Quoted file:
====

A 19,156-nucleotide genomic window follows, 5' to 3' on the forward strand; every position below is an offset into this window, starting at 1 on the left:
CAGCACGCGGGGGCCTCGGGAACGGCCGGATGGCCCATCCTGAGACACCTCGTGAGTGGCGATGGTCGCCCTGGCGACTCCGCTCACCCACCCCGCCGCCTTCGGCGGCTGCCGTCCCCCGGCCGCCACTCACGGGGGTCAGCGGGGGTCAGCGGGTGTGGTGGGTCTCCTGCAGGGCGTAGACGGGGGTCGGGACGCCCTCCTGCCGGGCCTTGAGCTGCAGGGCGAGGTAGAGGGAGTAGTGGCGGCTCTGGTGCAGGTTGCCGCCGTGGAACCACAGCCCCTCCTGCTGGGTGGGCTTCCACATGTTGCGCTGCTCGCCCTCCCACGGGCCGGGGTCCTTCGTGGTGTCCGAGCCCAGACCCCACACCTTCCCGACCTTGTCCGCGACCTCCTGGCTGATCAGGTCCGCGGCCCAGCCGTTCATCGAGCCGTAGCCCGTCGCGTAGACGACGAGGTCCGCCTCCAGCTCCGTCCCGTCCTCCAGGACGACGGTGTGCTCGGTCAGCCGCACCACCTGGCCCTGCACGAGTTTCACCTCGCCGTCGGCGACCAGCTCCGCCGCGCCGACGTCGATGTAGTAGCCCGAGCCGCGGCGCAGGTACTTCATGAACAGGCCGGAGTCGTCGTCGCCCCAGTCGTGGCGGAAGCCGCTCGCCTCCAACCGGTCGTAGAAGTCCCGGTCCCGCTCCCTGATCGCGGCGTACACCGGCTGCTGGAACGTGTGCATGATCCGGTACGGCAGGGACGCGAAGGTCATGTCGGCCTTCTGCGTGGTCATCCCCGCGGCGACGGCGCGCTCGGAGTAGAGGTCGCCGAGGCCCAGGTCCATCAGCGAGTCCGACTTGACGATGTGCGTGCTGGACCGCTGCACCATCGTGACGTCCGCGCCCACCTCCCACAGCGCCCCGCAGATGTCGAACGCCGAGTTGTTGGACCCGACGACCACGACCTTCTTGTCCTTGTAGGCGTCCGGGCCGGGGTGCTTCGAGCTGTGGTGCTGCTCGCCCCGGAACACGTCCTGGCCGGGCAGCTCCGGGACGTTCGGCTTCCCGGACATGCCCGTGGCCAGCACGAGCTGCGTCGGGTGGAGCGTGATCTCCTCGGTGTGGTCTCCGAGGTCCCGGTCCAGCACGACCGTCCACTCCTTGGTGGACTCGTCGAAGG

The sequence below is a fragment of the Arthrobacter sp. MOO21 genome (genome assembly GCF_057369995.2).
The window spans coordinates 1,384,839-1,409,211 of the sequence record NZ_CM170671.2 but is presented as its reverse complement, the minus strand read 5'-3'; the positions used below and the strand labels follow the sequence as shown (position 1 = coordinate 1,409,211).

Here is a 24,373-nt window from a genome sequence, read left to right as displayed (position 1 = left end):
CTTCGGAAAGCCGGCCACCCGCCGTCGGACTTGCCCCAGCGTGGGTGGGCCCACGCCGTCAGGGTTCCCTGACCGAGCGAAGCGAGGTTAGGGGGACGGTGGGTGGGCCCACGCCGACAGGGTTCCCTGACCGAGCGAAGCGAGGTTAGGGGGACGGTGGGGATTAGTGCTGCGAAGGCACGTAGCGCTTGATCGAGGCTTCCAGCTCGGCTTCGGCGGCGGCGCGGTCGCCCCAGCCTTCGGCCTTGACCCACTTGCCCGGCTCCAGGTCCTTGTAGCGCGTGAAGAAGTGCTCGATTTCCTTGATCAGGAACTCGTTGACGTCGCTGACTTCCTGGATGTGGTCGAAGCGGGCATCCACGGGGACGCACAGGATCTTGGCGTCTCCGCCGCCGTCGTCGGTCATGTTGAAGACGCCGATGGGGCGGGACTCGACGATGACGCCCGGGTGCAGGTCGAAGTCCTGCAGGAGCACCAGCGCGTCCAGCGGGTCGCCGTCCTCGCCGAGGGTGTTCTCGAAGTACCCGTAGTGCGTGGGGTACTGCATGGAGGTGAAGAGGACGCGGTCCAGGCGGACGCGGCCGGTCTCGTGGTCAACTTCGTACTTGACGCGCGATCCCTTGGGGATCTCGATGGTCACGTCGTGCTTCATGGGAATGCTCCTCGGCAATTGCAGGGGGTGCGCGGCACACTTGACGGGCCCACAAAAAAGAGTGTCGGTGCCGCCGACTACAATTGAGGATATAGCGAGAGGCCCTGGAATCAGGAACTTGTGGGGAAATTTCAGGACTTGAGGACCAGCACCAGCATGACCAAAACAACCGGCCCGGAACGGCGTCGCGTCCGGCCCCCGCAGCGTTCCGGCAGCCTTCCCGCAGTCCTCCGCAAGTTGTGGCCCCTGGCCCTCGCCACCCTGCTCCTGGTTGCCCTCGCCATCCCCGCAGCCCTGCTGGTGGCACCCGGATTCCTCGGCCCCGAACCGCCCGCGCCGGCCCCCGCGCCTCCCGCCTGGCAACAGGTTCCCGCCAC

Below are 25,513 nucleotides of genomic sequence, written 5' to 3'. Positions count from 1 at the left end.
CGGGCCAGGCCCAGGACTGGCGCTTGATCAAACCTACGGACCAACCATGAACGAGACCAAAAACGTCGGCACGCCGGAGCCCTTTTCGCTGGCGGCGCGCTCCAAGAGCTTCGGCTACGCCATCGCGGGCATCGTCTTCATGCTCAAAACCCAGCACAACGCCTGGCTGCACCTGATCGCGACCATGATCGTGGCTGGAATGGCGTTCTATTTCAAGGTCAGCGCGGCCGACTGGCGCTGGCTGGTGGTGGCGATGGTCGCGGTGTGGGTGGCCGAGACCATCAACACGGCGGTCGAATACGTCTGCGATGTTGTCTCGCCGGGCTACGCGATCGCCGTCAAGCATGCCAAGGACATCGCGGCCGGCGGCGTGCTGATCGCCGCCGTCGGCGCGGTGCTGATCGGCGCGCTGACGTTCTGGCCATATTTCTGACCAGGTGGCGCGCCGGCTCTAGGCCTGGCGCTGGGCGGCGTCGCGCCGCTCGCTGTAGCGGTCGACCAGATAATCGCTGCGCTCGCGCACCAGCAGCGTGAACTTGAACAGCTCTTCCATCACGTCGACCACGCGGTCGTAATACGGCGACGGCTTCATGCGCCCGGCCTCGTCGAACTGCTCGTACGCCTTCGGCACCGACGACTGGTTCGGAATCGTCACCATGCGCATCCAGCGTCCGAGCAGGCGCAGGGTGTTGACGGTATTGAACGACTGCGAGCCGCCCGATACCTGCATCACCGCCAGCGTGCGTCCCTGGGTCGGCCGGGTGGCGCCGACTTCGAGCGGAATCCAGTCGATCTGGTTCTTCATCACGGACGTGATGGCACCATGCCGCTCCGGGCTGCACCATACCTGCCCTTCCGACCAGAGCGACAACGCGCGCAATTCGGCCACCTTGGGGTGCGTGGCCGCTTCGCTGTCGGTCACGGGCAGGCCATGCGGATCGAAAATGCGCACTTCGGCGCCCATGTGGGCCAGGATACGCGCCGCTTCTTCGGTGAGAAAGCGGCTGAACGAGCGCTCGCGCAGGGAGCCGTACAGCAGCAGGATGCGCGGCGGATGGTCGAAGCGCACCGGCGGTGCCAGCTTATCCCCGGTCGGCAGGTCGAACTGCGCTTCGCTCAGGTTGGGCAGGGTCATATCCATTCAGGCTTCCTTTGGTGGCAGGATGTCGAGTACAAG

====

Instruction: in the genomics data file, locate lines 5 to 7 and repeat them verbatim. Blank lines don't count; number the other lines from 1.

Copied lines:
Here is a 24,373-nt window from a genome sequence, read left to right as displayed (position 1 = left end):
CTTCGGAAAGCCGGCCACCCGCCGTCGGACTTGCCCCAGCGTGGGTGGGCCCACGCCGTCAGGGTTCCCTGACCGAGCGAAGCGAGGTTAGGGGGACGGTGGGTGGGCCCACGCCGACAGGGTTCCCTGACCGAGCGAAGCGAGGTTAGGGGGACGGTGGGGATTAGTGCTGCGAAGGCACGTAGCGCTTGATCGAGGCTTCCAGCTCGGCTTCGGCGGCGGCGCGGTCGCCCCAGCCTTCGGCCTTGACCCACTTGCCCGGCTCCAGGTCCTTGTAGCGCGTGAAGAAGTGCTCGATTTCCTTGATCAGGAACTCGTTGACGTCGCTGACTTCCTGGATGTGGTCGAAGCGGGCATCCACGGGGACGCACAGGATCTTGGCGTCTCCGCCGCCGTCGTCGGTCATGTTGAAGACGCCGATGGGGCGGGACTCGACGATGACGCCCGGGTGCAGGTCGAAGTCCTGCAGGAGCACCAGCGCGTCCAGCGGGTCGCCGTCCTCGCCGAGGGTGTTCTCGAAGTACCCGTAGTGCGTGGGGTACTGCATGGAGGTGAAGAGGACGCGGTCCAGGCGGACGCGGCCGGTCTCGTGGTCAACTTCGTACTTGACGCGCGATCCCTTGGGGATCTCGATGGTCACGTCGTGCTTCATGGGAATGCTCCTCGGCAATTGCAGGGGGTGCGCGGCACACTTGACGGGCCCACAAAAAAGAGTGTCGGTGCCGCCGACTACAATTGAGGATATAGCGAGAGGCCCTGGAATCAGGAACTTGTGGGGAAATTTCAGGACTTGAGGACCAGCACCAGCATGACCAAAACAACCGGCCCGGAACGGCGTCGCGTCCGGCCCCCGCAGCGTTCCGGCAGCCTTCCCGCAGTCCTCCGCAAGTTGTGGCCCCTGGCCCTCGCCACCCTGCTCCTGGTTGCCCTCGCCATCCCCGCAGCCCTGCTGGTGGCACCCGGATTCCTCGGCCCCGAACCGCCCGCGCCGGCCCCCGCGCCTCCCGCCTGGCAACAGGTTCCCGCCAC

Below are 25,513 nucleotides of genomic sequence, written 5' to 3'. Positions count from 1 at the left end.